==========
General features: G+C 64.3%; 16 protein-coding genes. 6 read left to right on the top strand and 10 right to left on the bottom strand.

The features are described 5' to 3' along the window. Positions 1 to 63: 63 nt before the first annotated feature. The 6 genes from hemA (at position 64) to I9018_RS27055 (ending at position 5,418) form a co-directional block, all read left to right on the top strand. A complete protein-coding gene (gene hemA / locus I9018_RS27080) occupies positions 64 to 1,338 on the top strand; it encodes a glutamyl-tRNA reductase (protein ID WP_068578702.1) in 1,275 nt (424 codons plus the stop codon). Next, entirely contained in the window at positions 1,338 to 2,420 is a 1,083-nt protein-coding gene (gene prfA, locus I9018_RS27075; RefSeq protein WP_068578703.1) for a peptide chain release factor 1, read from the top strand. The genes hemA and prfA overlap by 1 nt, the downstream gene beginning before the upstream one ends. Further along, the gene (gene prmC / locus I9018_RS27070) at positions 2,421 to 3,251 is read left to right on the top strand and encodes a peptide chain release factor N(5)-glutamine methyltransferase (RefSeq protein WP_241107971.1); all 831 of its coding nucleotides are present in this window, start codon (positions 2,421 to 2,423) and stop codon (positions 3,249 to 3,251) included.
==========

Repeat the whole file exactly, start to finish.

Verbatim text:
General features: G+C 64.3%; 16 protein-coding genes. 6 read left to right on the top strand and 10 right to left on the bottom strand.

The features are described 5' to 3' along the window. Positions 1 to 63: 63 nt before the first annotated feature. The 6 genes from hemA (at position 64) to I9018_RS27055 (ending at position 5,418) form a co-directional block, all read left to right on the top strand. A complete protein-coding gene (gene hemA / locus I9018_RS27080) occupies positions 64 to 1,338 on the top strand; it encodes a glutamyl-tRNA reductase (protein ID WP_068578702.1) in 1,275 nt (424 codons plus the stop codon). Next, entirely contained in the window at positions 1,338 to 2,420 is a 1,083-nt protein-coding gene (gene prfA, locus I9018_RS27075; RefSeq protein WP_068578703.1) for a peptide chain release factor 1, read from the top strand. The genes hemA and prfA overlap by 1 nt, the downstream gene beginning before the upstream one ends. Further along, the gene (gene prmC / locus I9018_RS27070) at positions 2,421 to 3,251 is read left to right on the top strand and encodes a peptide chain release factor N(5)-glutamine methyltransferase (RefSeq protein WP_241107971.1); all 831 of its coding nucleotides are present in this window, start codon (positions 2,421 to 2,423) and stop codon (positions 3,249 to 3,251) included.